The first Lucian Freud painting I ever saw in my life was one of his later works called Eli and David a portrait of David Dawson and his whippet Eli. This was in a small show at the V&A along with paintings from Frank Auerbach, when I worked at the V&A in 2006 as a gallery assistant. I remember working at the exhibitions private view and Lucian was there, the 2nd time I had come into such close proximity to a famous artist, I was in my element. I remember working in the paintings gallery starring at Eli and David for hours at a time, fascinated by the way Lucian captured David’s expression through paint. A painting that had caused the sitters consciousness to emanate, a truly brilliant piece of work.

Lucian Freud is one of the greatest realist painters of the 20th Century who has dedicated his life to the preoccupation of the human face and figure of family, friends and lovers. Most importantly he returned to self-portraiture over an over again over his life span.

The exhibition situated in the Sackler Gallery of the RA documented his self- portraits from 1940 when he attended art school after being expelled from Bryanston School in Dorset, to Freud’s late self-portraits in the 1990’s. You could see his confidence with paint develop from start to finish of the exhibition. What I hadn’t seen before was his ‘Man with a Feather’ (1943), which revealed his interest in Northern European painting of the Renaissance.

Lucian Freud, Frank Auerbach and Francis Bacon were associated with each other and I have admired their dedication to their style as during their time they worked against the grain when Abstract Expressionism and then Conceptual and Experimental Art where in vogue.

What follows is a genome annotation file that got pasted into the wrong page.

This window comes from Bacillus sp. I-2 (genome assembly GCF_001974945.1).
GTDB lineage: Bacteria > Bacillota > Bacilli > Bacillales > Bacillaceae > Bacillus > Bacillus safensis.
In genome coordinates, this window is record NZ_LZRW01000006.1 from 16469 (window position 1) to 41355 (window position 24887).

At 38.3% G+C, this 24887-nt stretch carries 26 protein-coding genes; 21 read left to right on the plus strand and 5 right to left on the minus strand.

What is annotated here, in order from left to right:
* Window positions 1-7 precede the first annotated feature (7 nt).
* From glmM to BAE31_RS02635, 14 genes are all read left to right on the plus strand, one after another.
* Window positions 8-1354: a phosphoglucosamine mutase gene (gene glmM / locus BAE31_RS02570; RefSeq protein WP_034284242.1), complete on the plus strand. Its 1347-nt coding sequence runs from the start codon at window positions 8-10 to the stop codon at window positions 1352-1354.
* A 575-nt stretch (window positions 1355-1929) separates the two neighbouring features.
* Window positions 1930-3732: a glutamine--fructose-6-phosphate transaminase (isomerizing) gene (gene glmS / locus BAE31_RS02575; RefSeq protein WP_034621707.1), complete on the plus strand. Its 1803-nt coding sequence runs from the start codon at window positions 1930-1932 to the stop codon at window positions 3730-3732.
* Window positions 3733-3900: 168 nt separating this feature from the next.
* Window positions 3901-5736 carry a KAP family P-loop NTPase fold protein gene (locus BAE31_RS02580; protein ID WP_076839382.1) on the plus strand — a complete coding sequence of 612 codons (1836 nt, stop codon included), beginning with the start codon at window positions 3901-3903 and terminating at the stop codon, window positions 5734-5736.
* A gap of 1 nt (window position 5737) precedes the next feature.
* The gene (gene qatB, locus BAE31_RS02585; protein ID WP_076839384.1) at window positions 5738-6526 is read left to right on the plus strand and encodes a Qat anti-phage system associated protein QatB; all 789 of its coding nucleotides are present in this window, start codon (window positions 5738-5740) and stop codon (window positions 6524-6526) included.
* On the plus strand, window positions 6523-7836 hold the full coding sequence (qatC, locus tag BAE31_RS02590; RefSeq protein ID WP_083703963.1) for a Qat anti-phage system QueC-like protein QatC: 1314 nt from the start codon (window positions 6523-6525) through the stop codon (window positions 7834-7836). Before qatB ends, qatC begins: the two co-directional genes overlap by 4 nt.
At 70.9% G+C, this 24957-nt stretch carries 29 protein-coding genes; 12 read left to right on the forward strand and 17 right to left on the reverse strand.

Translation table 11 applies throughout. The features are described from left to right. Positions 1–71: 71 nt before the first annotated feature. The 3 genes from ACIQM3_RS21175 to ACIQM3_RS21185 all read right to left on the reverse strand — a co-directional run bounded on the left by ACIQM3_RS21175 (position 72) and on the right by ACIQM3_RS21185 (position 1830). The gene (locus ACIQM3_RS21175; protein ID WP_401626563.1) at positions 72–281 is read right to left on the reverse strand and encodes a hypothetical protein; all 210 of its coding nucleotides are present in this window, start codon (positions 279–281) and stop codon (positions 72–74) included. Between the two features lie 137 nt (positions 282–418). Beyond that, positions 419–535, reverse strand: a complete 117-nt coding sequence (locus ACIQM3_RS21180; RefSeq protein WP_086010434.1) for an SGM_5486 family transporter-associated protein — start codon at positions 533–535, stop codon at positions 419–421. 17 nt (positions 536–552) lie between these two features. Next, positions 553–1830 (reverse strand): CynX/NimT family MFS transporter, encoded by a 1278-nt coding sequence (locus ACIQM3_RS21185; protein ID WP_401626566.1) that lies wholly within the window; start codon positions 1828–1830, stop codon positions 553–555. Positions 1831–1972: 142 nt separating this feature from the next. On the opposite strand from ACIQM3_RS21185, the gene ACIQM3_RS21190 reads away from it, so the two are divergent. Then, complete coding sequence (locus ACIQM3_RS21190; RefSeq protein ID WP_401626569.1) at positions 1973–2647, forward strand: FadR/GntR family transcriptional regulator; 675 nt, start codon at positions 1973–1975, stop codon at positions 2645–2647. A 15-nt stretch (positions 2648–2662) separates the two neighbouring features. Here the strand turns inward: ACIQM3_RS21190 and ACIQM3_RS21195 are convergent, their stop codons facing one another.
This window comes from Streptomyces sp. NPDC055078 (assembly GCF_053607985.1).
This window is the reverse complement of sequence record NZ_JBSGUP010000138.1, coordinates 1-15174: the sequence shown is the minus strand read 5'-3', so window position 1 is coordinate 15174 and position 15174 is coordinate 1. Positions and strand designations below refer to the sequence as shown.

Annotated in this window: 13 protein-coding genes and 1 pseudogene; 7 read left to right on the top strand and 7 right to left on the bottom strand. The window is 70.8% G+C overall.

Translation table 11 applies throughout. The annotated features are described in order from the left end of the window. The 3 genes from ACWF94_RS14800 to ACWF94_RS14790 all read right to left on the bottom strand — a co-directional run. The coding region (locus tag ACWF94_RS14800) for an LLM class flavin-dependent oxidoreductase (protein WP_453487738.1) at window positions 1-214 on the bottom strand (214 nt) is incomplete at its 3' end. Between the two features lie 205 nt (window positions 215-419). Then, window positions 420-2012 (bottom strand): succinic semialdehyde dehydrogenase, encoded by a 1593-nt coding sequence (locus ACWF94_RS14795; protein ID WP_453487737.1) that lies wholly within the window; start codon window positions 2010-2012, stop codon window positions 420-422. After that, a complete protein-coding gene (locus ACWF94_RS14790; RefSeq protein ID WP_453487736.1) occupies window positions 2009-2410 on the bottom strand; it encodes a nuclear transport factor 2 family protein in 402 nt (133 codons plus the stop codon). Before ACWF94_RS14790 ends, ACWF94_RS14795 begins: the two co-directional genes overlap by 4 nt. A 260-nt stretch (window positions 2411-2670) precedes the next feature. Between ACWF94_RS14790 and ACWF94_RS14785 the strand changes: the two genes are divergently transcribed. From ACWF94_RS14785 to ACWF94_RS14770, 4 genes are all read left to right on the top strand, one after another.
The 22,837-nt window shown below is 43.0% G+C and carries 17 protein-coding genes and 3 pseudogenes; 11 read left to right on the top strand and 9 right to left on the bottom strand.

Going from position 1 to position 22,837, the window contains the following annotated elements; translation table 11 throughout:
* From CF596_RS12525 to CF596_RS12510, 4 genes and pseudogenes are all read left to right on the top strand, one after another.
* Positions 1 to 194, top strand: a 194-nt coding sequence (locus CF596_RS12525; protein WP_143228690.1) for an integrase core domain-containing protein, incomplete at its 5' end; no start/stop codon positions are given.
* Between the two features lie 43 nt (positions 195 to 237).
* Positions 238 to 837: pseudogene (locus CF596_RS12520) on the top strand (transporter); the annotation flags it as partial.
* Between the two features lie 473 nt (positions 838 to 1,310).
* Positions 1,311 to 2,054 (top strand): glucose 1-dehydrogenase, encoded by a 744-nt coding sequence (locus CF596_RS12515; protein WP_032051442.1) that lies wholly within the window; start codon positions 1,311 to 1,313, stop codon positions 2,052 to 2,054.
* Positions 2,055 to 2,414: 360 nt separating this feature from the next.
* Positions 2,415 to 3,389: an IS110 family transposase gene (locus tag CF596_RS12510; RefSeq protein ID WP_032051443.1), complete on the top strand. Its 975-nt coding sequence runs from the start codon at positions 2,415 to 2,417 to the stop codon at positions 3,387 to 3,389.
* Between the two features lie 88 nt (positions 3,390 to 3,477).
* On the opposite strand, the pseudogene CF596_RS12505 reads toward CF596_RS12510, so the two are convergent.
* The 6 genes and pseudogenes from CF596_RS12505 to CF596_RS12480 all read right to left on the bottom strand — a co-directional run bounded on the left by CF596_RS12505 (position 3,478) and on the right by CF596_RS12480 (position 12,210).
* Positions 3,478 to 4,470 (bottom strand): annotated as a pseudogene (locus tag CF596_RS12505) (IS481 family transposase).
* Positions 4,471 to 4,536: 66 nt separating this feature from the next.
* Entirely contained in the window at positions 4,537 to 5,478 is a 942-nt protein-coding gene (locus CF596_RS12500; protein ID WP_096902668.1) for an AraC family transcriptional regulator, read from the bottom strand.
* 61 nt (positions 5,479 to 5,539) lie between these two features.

Things I like/learnt about Lucian Freud:

Ability to capture expression and character –The light and shade -His flesh detail – The sitters gaze – The unexpected compositions – Vigorous brushstrokes – The fact that Freud found self portraits challenging – The drama created by paint – The fact he required his sitters to be present even when he was painting the backgrounds – He rarely took on commissions – and finally the time he dedicated to portraits. David Hockney’s portrait took 130 hours to complete.

Lucian worked with mirrors to document his autobiographical life capturing his consciousness that would be difficult to do using photographs. In 1975 he began to use Cremnitz White, a granular looking paint that created a texture and structure giving that relief on the flesh of the human form. I found he texture slightly disturbing and preferred his fluid use of paint he did in the 1960’s. I was fascinated by the way he folded the skin and his colour use where you could see a mixture of tones in one brush stroke. For me the Cremnitz white began to create a sculptural element that was a step away from the 1950-60’s paintings when his style become looser. At that point he had lost the narrative and symbols is his early work and concentrated individually on the sitter.

In Lucian Freud’s ‘Some thoughts on painting’ 1954 he says, ‘my object in painting is to try and move the senses by giving an intensification of reality’. He talks about understanding and feeling the person or object and I feel he has certainly achieved this in his works. You feel like you have an understating of the sitter.

As an artist I have learnt a lot from Lucian Freud and will have a go at a self-portrait very soon…

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Sketchbook

A few of my recent collage pieces from my sketch book, images courtesy of the Sothebys brochures given to me by a friend. Showcasing a mixture of Pollock, Warhol, Hirst, A touch of Renaissance, Bacon, Giacometti, Munch, Albers and Daumier.

New Studio

Moved into my new studio today in Stone town centre above a lovely gin bar called ’10 Green Bottles’.